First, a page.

Kevin found him quite easily hiding under a crocheted blanket on one of those cat pedestals, but having tried to coax him out of hiding, which he did for a brief while, he extricated himself from the enclosure and reported that he had never seen a cat so scared – it was literally shaking! William obviously didn’t like the cattery and who could blame him as there were people constantly passing up and down the corridor outside his enclosure. Anyway, to cut a long story short we were sure that he would be better outside the cattery and we hoped that we could increases his confidence a little once we had brought him home. So, into the cat basket he went (apparently with very little trouble) and off we went on the drive home expecting to have protestations from the back seat all the way from Bath to Swindon. Not a bit of it – he was silent and calm.

Now before I continue with our 5 day saga, this is the only ‘nice’ photo that we have of a beautiful ginger Tom called William.


As soon as we got home and Kevin has got me out of the car in my wheelchair, he went back to collect William in his cat basket. We then both retreated into the kitchen, leaving the door of the basket open – the first thing William did was to bound out of the cat basket and smashes face against the closed and locked cat flap. So Kevin moved the cat basket in front of the cat flap to avoid further incidents. Again we retreated to give William space to look around. However, are about 5 – 10 minutes, there was no sign of William in the lounge, but we knew he couldn’t have run past us in the kitchen/family room. Anyway, Kevin is not someone to give up and he eventually spotted William squeezed tightly underneath the dresser in our dining area, right tight in the corner. We decided that we needed to leave him alone, but Kevin built a ‘camera trap’ that we set up just above one of the many food and water bowls dotted around the house and facing towards the stairs. As well as hoping to witness his night time rambling, we also hoped that it might give us a clue about where to find him in the morning.

Now the next series of shots were all taken at night during the 4 nights that he spent with us, so the quality is a bit grainy – but he did do quite a lot of investigating between about 3 a.m. – 5 a.m. and we did think that we saw him drinking a little bit – BUT NO EATING!


Now the lack of eating ANYTHING was beginning to cause us some concern and by Saturday Kevin telephoned the Bath cats and dogs home to explain our concern and say that unfortunately we felt that it was only fair for us to return him to their care. Now William was a lovely cat, not aggressive at all (if anything he reversed into the tiniest gaps you can ever imagine. However, it became abundantly clear to us that he was not an indoor cat at all and spent most of his time trying to get outside. We reported this to the cats home when we returned him and suggested that his description needed enhancing – he wasn’t just a nervous cat, but he also needed to be outside.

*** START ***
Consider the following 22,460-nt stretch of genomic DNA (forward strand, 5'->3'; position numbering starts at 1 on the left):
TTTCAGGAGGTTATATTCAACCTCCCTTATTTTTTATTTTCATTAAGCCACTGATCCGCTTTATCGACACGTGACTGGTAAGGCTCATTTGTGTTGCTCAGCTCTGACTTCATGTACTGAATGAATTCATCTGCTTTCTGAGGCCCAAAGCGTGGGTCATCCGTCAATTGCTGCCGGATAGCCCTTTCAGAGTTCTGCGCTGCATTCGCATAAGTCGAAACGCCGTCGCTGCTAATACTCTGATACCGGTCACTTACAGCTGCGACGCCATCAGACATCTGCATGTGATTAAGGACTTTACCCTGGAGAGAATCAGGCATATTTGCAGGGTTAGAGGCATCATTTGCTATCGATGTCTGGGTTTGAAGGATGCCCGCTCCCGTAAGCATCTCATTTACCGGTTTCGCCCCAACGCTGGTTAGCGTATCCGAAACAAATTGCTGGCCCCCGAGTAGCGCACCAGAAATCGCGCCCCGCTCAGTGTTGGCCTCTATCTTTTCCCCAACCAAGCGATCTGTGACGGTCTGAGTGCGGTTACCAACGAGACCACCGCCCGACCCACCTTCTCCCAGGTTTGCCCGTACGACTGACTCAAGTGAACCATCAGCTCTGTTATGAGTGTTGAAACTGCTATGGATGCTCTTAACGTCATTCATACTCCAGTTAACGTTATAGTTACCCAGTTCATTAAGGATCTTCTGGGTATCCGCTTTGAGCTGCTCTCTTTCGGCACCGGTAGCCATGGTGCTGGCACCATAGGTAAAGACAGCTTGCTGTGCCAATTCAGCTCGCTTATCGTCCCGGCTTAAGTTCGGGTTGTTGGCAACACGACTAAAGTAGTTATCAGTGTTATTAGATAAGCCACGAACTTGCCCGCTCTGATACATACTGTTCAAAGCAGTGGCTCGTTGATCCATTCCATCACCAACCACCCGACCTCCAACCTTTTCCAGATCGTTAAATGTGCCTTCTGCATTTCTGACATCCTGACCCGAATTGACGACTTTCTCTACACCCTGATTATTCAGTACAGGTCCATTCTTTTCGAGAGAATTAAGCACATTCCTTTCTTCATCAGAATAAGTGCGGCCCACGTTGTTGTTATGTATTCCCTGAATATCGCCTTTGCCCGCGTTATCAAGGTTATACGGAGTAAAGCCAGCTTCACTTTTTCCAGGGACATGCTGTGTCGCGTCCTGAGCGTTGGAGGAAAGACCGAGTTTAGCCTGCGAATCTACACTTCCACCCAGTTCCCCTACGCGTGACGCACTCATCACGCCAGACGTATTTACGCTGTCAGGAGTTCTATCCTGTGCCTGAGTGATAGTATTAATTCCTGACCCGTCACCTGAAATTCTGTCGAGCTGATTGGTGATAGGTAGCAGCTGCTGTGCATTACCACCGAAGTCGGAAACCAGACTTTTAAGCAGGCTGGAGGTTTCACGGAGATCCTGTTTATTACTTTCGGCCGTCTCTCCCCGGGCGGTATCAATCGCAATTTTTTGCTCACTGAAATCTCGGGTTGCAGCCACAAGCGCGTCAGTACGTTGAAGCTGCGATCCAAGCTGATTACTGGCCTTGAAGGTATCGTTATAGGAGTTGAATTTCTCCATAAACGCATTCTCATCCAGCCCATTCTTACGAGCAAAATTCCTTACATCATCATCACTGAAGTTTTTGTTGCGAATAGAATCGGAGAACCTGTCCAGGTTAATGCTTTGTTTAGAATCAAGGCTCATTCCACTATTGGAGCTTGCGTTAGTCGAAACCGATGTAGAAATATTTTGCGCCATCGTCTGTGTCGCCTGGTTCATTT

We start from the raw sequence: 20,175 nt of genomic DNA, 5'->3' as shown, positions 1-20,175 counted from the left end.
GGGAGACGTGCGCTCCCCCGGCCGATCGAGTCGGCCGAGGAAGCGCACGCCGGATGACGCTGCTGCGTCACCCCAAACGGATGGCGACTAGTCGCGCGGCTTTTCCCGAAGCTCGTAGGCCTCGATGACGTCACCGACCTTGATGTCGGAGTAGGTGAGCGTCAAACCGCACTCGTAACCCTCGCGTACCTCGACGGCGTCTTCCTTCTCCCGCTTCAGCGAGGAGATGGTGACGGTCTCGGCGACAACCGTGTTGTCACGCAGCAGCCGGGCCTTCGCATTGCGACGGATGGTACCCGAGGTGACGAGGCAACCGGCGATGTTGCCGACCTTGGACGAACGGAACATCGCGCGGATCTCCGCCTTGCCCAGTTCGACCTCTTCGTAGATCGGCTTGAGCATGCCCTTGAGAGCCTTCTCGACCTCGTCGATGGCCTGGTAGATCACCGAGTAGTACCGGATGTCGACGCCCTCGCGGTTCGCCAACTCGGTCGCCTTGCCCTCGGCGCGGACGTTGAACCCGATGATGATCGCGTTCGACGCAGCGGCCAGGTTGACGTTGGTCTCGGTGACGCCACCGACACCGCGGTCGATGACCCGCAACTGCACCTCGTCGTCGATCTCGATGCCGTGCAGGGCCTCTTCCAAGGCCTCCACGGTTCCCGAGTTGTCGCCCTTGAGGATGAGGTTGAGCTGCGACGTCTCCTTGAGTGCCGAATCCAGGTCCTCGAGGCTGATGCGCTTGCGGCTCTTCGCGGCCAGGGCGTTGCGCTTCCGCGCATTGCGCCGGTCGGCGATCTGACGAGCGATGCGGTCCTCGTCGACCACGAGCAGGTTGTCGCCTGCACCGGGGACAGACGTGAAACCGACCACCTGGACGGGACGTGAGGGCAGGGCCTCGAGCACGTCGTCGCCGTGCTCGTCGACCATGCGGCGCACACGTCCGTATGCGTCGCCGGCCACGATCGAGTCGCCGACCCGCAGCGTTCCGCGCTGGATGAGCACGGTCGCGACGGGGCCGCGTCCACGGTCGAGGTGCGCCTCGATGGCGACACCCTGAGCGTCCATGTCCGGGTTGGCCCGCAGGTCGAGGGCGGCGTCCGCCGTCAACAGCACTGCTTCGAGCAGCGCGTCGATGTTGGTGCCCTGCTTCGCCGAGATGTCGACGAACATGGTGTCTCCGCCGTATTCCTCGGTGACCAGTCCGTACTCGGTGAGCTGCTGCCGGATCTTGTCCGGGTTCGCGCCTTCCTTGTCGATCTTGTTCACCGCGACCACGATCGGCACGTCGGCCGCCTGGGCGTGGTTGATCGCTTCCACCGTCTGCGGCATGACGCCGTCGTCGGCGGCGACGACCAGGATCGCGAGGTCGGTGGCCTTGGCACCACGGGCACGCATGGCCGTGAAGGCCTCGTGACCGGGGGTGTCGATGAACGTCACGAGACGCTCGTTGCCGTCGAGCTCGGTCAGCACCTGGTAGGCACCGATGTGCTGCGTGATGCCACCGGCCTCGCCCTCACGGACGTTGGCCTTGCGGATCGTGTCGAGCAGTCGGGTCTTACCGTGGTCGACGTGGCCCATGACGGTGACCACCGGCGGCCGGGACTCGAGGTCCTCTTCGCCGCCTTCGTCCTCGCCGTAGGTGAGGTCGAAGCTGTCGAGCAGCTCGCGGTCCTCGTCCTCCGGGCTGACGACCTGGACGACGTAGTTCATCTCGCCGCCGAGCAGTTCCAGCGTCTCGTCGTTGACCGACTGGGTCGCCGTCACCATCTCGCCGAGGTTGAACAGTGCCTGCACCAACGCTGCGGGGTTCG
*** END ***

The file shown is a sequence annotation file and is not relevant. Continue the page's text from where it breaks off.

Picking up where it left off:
He also taught us just how many hiding places there were in our house – he never returned to the same place twice once we had found him! The proof is in the photos.



NEW CAT? – The house passed inspection via photographic evidence

I know it’s not long since the death of Tramp, but I have had a cat (3 cats in fact) ever since I left home and the space left by Tramp had more of an effect than I could have imagined. I kept looking under the radiator in my office every time I went to bed expecting to see him lying there and in the mornings I also kept hearing tapping claws traversing our wooden floor … So we started searching online for various websites offering adoption for cats. We found the RSPCA Cats and dogs home in Bath, who were willing to assess the suitability of our house via photographic evidence and they seemed to have lots of cats available for “rehoming”.

STAGE 1: The house inspection. (Kevin took the photos and this gave me an ideal opportunity to actually include photos of the inside of our house, which I think I promised ages ago. So here goes …)

The commentary was provided by Kevin …

We live in a converted stone chapel, with two large rooms downstairs. The first is a kitchen/family room. For our previous cat we set up his cat food out of the way in the quiet corner by the stairs:


The other downstairs room is a living room/dining room. There is a door at the side of the front with a cat flap out onto the garden, though initially we’d leave that closed until the cat settled, and place a litter tray there instead:
Upstairs: landing with large floor level window – good spot for a cat to watch the neighbourhood cats out the back !
Our master bedroom and guest bedroom, with large low-level window … the front is south-facing, so the window sill used to be a popular place for Tramp to curl up and sun bathe whilst watching the world go by. Nice life, being a cat !
So, what about a cat? Yes, we did get one – a 5 day wonder but more about that in my next post.